The Patriots will play a meaningless game in Week 16 for the first time in 20 seasons, but Monday night’s clash against the AFC East Champion Bills can still be a learning experience.
New England has plenty of questions to answer over the last two weeks of their season, and they’ll get a first-hand look at one rebuilding project that is moving in the right direction.
Before you get all hot and bothered by me praising the Bills, no, Buffalo hasn’t won any postseason games yet, and Bill Belichick doesn’t need any pointers from anyone.
Still, Bills general manager Brandon Beane and head coach Sean McDermott are doing things correctly, investing in and around 24-year-old quarterback Josh Allen on both sides of the ball.
Buffalo selected Allen seventh overall in the 2018 draft after trading up not once but twice, moving from their original pick (no. 21) into the top ten to get their quarterback.
After taking Allen, a polarizing tools-based prospect with massive bust potential but a sky-high ceiling, the Bills continued to invest in their already stingy defense and beefed up their offensive line.
Then, Beane acquired star wide receiver Stefon Diggs along with Cole Beasley, and now Allen is thriving with the addition of those two wideouts in his third season.
Former Patriots assistant and current Bills offensive coordinator Brian Daboll has his unit firing on all cylinders, and Daboll is now a hot name for head coach vacancies.
Thanks in part to Tom Brady’s departure from the division, Buffalo are AFC East champs for the first time since 1995, and Allen is experiencing a miraculous statistical turnaround.
The Bills quarterback has gone from a below-average passer with spotty accuracy and decision making to one of the league’s most potent downfield throwers.
In his first two seasons, Allen was 42nd out of 45 qualified passers in completion percentage over expected (CPOE). In 2020, Allen is the fourth-most accurate QB in the league based on CPOE and is making quicker and better decisions with the ball.
Here’s one example of Allen’s growth as a passer from last week’s division-clinching win over the Broncos. The Bills are trying to get Allen a clean middle-of-the-field read with a double-slant concept from the two inside receivers. The backside safety rotates into the slant window to take away his first read, then Beasley is covered on the second inside route. Allen moves quickly through his progression to throw an accurate dart on a deep comeback route to Diggs as his #1 receiver is coming out of his break (progression speed, timing, accuracy, arm strength).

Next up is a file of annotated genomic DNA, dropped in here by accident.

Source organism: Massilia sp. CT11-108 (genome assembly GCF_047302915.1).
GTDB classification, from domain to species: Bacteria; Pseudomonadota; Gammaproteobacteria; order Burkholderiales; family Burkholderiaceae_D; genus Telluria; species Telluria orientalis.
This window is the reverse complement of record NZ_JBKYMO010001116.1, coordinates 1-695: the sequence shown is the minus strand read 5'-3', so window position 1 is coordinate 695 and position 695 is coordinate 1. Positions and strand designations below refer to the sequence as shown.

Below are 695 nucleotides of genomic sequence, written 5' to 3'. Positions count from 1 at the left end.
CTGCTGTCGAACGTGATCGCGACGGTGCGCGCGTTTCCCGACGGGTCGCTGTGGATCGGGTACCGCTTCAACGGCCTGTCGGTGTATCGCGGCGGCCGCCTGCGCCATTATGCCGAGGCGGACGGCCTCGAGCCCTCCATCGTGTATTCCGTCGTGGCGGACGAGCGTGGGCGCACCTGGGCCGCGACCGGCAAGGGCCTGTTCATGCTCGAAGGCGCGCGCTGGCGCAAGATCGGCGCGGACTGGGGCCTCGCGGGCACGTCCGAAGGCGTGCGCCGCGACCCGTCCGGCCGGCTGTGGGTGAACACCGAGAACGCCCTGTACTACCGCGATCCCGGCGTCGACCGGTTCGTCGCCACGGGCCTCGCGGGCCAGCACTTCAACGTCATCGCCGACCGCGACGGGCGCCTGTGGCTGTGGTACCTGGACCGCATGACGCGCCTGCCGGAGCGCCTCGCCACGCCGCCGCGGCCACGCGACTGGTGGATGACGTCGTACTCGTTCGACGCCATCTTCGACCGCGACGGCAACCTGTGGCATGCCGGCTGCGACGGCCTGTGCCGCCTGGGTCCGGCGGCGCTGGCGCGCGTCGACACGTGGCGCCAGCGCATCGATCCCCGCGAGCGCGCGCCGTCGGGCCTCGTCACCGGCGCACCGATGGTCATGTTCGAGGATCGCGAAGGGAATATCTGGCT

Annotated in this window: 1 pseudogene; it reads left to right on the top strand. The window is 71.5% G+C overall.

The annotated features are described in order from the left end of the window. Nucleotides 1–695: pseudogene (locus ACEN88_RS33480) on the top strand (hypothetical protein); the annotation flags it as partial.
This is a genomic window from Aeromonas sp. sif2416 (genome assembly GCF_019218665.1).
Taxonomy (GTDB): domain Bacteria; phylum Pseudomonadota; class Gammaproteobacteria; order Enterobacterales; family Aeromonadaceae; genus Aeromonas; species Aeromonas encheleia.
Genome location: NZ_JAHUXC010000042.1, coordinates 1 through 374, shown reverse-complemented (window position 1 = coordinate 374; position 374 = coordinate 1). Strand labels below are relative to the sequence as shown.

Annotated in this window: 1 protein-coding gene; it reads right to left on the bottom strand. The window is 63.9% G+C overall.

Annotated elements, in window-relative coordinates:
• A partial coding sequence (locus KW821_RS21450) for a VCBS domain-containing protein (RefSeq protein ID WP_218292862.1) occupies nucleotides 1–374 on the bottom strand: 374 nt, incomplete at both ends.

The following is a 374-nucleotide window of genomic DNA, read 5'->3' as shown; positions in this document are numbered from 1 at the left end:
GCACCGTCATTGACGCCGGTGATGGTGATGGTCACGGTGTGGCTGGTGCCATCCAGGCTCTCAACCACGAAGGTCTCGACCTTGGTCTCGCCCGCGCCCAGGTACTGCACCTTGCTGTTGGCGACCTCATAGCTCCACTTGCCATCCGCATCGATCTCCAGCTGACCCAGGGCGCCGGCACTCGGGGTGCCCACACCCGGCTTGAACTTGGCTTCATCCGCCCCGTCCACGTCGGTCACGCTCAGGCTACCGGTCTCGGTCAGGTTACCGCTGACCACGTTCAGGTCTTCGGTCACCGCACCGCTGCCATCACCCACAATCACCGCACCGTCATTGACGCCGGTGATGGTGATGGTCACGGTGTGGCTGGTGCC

Allen followed that up with a 55-yard bomb to Diggs on a stutter-and-go, where the Bills quarterback moves the deep safety with his eyes and drops a dime along the sideline, one of his best deep throws of his career.
Although Allen deserves credit, the Bills offense is thriving because their sole focus in Allen’s first three seasons was building a system with supporting talent that allowed Allen to make the leap in year three.
For the Patriots, aggressively pursuing their next franchise quarterback while putting him in a situation where he can succeed is a must, and Buffalo is a perfect case-study of that strategy.
On Monday night, New England can take this game against the 11-3 Bills to learn about their roster, especially their young players from the last two rookie classes.
Before we highlight those players to watch, you won’t see the following players as we’ve already determined they’re “hits” and a part of the future as Bill Belichick rebuilds his team.
Those “hits” are Pro Bowl punter Jake Bailey, wide receiver Jakobi Meyers, running back Damien Harris, and 2020 draft picks Kyle Dugger, Josh Uche, and Michael Onwenu. The team is still figuring out the best ways to use Dugger and Uche, but it’s clear they can play (same with Winovich but more on him later).
We also didn’t include the 2018 rookie class because Isaiah Wynn (good when healthy, but not healthy), Sony Michel (good #2 lead-back, low-end #1), and linebacker Ja’Whaun Bentley (early-down run-stuffer) are known commodities.
At this point, it’s not trending towards the team picking up either Wynn or Michel’s fifth-year options (they’re signed through 2022).
Here’s a breakdown of ten players to watch for the Patriots on both sides’ of the ball in the final two games of the 2020 season:
OFFENSIVE PLAYERS TO WATCH
1. Jarrett Stidham, Quarterback